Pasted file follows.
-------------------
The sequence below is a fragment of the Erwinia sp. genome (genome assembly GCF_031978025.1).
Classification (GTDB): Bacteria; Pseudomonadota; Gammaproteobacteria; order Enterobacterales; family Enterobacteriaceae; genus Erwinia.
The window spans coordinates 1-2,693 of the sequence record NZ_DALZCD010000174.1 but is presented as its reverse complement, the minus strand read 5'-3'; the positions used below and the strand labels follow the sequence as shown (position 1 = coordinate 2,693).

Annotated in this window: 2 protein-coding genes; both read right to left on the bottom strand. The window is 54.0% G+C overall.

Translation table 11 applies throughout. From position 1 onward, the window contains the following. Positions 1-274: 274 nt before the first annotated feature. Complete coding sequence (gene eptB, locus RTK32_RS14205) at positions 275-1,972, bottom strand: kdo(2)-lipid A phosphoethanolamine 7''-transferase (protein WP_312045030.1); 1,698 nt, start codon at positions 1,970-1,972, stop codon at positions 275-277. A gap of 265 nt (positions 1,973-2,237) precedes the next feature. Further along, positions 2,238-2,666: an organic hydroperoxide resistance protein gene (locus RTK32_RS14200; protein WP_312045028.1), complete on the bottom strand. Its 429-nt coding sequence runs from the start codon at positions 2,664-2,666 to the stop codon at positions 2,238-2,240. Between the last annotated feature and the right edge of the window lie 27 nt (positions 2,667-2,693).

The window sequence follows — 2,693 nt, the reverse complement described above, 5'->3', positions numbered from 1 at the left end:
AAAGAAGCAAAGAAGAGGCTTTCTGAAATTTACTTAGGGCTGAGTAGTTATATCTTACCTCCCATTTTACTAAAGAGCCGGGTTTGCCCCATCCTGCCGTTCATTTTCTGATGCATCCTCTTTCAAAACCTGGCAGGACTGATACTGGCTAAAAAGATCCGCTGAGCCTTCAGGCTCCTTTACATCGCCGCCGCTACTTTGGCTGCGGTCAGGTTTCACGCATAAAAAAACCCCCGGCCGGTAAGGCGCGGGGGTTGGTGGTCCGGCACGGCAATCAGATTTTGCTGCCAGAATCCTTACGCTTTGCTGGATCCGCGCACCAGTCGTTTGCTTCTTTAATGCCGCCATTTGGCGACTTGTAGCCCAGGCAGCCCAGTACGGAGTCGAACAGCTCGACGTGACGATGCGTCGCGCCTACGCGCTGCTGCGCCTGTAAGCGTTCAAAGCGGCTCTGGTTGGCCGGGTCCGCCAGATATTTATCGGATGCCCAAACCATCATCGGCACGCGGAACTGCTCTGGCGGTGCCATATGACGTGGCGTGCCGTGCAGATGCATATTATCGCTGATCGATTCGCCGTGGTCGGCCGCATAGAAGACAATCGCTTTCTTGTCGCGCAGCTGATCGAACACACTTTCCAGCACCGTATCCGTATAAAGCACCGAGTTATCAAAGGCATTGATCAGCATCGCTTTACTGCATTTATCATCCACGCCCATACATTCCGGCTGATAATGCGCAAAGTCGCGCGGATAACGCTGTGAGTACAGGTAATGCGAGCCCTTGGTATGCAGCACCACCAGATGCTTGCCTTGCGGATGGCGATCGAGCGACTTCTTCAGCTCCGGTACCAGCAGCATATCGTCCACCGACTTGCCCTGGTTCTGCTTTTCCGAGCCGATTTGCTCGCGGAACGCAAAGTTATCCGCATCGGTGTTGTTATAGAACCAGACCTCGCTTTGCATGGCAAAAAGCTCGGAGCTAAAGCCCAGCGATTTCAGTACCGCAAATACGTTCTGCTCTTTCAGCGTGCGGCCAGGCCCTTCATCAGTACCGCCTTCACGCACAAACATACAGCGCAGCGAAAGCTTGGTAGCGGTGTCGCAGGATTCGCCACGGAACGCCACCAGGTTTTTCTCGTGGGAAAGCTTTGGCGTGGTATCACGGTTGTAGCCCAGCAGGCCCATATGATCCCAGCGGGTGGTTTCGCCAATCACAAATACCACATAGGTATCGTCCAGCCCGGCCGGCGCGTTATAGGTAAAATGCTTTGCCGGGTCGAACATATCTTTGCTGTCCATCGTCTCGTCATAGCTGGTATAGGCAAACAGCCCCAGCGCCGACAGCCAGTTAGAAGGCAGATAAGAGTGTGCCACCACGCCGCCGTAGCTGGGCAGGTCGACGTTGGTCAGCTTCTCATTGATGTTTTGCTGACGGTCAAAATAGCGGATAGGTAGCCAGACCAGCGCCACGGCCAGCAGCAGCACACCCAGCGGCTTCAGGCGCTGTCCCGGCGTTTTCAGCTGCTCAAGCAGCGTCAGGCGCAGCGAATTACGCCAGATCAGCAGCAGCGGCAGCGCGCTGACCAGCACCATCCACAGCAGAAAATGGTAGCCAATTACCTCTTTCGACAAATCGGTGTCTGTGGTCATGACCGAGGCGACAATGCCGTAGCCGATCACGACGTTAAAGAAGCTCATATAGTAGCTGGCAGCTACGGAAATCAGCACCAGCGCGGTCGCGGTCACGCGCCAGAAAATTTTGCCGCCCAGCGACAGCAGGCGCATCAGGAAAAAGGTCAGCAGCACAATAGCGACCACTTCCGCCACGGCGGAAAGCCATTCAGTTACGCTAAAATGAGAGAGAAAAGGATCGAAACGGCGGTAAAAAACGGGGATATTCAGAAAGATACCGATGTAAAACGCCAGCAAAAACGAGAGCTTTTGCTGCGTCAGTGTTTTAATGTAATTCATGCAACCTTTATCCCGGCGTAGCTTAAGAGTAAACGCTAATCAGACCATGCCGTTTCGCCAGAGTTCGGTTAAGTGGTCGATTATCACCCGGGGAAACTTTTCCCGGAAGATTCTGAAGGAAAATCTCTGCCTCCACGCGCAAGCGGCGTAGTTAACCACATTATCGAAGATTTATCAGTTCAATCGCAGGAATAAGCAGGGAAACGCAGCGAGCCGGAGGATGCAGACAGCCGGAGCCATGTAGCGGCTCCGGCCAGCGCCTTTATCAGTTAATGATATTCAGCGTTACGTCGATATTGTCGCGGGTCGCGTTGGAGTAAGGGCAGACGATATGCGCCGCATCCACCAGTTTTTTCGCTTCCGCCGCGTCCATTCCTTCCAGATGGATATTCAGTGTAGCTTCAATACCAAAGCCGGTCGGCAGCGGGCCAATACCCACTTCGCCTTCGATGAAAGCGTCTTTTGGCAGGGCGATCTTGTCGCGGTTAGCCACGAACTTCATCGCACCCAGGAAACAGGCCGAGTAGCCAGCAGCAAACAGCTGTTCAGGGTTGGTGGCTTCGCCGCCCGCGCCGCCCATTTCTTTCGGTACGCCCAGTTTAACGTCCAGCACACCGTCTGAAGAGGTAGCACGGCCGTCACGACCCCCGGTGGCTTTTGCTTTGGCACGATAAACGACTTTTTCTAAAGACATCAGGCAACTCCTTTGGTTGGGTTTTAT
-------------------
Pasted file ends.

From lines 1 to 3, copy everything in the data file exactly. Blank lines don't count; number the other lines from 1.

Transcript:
The sequence below is a fragment of the Erwinia sp. genome (genome assembly GCF_031978025.1).
Classification (GTDB): Bacteria; Pseudomonadota; Gammaproteobacteria; order Enterobacterales; family Enterobacteriaceae; genus Erwinia.
The window spans coordinates 1-2,693 of the sequence record NZ_DALZCD010000174.1 but is presented as its reverse complement, the minus strand read 5'-3'; the positions used below and the strand labels follow the sequence as shown (position 1 = coordinate 2,693).